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Gotic Church of Kaiser William

Gotic Church of Kaiser William (35)

This church is situated in Charlottenburg, very close to the Zoologischer Garten train station. 

It commemorates the fact that William II commissioned its construction in honour of his grandfather. William wanted to build an enormous temple, the most impressive in the city - something which he achieved. The church was finished in 1895 and the results were even better than those expected. Berlin now had a spectacular neo-Romanic style temple designed by Franz Schewchten. 

But the church’s impressiveness was not enough to save it from the effects of bombing during the war. An attack in 1943 left it practically in ruins, only the tower you see today was left standing.

With the division of Berlin, the church found itself in the Western zone, and despite the government’s intention of restoring it to its original form, the city’s inhabitants refused. For them it was important to keep it in its state of ruin as testimony to the horror of war.

The citizens got their way and it was not rebuilt. However, what the authorities did do was build a hexagonal bell tower and another building in the same design as the one destroyed but with an octagonal-shaped floor. The tower mentioned above sits between these two modern buildings. The result of all this is a contrast which grabs the attention even from a distance.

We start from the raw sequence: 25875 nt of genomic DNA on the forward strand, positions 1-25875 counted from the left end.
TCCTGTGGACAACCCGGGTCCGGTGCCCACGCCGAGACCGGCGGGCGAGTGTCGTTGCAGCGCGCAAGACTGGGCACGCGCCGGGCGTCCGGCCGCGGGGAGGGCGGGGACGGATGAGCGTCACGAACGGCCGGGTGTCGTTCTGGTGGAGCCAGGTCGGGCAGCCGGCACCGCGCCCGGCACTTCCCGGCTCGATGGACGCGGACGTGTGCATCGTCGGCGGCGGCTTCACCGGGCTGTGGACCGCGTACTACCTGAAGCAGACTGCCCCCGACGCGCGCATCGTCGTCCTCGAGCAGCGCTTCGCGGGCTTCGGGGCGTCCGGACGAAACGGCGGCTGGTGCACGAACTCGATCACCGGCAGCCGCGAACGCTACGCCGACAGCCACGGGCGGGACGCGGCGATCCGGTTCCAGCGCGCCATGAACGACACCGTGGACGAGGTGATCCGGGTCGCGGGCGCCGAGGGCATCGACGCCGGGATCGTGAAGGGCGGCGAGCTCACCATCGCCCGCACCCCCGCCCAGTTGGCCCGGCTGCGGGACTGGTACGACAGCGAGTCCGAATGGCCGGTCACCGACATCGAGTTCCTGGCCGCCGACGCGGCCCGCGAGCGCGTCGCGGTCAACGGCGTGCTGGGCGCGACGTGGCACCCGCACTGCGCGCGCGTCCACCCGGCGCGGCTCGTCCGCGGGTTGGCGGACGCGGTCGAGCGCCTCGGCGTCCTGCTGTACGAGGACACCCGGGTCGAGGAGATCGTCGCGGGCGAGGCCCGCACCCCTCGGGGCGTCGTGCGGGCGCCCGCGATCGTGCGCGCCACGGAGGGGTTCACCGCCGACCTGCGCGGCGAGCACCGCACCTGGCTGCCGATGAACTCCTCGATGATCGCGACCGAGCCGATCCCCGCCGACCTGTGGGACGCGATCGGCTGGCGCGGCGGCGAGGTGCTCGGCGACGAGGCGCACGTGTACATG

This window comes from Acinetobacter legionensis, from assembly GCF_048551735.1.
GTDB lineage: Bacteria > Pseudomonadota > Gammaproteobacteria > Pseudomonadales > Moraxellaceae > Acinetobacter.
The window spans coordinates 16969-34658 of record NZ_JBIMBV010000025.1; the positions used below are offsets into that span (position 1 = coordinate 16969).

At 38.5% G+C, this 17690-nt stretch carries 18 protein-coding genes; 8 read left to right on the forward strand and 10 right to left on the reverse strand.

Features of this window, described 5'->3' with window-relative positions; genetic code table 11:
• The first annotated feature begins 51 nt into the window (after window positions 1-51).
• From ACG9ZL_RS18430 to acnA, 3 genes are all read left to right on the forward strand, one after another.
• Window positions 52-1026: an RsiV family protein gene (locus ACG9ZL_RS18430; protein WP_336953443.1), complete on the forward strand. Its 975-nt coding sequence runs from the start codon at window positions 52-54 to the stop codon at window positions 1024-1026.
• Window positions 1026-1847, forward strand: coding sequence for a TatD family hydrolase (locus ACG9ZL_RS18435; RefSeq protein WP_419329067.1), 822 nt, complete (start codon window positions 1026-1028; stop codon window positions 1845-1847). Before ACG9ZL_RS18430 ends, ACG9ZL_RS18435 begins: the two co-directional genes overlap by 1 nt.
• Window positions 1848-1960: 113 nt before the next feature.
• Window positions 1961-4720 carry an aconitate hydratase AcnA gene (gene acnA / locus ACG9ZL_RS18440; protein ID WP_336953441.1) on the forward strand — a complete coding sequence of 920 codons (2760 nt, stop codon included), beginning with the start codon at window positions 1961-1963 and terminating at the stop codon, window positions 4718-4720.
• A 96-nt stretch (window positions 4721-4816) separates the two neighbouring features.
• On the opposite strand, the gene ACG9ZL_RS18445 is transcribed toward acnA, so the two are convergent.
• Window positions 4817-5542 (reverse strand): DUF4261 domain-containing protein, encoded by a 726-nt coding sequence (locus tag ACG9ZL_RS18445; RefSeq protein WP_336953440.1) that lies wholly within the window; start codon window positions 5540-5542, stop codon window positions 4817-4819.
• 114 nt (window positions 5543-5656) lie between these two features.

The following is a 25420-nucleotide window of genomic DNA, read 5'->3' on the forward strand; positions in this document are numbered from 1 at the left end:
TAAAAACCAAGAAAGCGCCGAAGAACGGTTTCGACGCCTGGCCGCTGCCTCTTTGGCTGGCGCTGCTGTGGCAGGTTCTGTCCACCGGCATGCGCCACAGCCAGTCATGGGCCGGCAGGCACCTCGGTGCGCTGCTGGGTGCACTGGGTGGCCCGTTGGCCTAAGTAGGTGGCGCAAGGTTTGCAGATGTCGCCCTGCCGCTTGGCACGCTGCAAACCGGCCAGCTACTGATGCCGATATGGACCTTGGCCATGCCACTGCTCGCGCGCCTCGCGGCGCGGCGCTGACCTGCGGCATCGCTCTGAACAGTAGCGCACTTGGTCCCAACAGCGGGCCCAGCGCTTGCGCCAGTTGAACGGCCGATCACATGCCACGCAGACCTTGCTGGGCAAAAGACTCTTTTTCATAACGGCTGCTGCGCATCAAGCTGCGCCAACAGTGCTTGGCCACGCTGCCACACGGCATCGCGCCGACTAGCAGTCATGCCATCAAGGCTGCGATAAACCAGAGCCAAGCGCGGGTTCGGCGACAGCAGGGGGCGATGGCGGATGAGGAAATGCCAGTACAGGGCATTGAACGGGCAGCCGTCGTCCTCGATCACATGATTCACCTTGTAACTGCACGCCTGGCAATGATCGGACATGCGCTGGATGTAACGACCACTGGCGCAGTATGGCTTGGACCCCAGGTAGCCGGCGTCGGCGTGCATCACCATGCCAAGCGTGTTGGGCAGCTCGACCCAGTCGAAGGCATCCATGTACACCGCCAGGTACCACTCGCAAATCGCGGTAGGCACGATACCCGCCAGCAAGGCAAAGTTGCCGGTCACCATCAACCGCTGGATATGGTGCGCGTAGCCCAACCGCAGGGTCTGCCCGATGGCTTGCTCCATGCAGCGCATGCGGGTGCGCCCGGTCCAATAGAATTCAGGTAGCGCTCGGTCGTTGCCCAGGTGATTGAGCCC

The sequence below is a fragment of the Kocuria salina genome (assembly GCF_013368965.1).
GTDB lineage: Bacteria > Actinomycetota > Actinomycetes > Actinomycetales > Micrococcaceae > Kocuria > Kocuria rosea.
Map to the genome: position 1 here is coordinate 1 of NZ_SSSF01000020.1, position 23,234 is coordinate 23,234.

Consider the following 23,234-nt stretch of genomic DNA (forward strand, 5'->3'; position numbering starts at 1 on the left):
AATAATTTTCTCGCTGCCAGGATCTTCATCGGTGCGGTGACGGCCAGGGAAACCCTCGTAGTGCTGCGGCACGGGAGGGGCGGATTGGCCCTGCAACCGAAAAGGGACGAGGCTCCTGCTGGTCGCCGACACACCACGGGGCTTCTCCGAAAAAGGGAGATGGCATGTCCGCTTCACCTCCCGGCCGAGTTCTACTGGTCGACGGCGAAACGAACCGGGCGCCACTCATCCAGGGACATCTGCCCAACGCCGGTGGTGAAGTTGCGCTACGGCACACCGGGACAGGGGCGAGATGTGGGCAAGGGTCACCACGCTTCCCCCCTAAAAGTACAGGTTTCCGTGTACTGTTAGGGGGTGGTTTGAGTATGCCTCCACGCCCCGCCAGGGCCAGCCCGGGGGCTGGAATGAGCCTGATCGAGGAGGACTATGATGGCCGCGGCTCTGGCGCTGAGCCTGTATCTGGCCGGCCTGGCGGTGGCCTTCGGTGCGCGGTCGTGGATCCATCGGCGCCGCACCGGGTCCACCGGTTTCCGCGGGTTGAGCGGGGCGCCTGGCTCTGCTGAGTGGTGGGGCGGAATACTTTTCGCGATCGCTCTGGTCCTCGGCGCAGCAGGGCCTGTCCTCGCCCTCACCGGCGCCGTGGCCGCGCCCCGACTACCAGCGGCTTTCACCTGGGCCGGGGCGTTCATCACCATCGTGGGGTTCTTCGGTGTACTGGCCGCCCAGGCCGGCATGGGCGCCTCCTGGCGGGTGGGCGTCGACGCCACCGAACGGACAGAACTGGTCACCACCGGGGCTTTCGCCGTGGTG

Berliners call the tower ´the angry molar` because its upper part looks like a crater, being completely destroyed. And it really would be true to say that it does look like a tooth in need of a good filling.

Inside you have the possibility of seeing a small but very interesting exhibition of the church’s history. You can also view some parts of the original church which have been preserved, these include some beautiful golden mosaics. 

What is known today as the modern, octagonal-shaped church was built between 1959 and 1961 and called ´Adoration Hall`. 

Inside you will notice a warm blue light which comes from the stained glass windows, creating a lovely atmosphere in great contrast to the grey of the exterior. Over the simple alter there is a golden Christ while there is also a charcoal drawing, ´The Madonna of Stalingrad`, by Doctor Kurt Reuber, chief of medicine of the German forces trapped in Stalingrad during the winter of 1942. While he was in the Russian city’s prison he painted this Madonna. He later died in a Siberian prisoner of war camp.  

Behind the ruined church, in the 1960’s hexagonal bell tower, also known as ´the lipstick`, you will find a fair trade shop.

´The Angry Molar` is one of Berlin’s most visited monuments because of its symbolic meaning, while the view of this ruined church surrounded by so many modern buildings continues to be surprising and fascinating.

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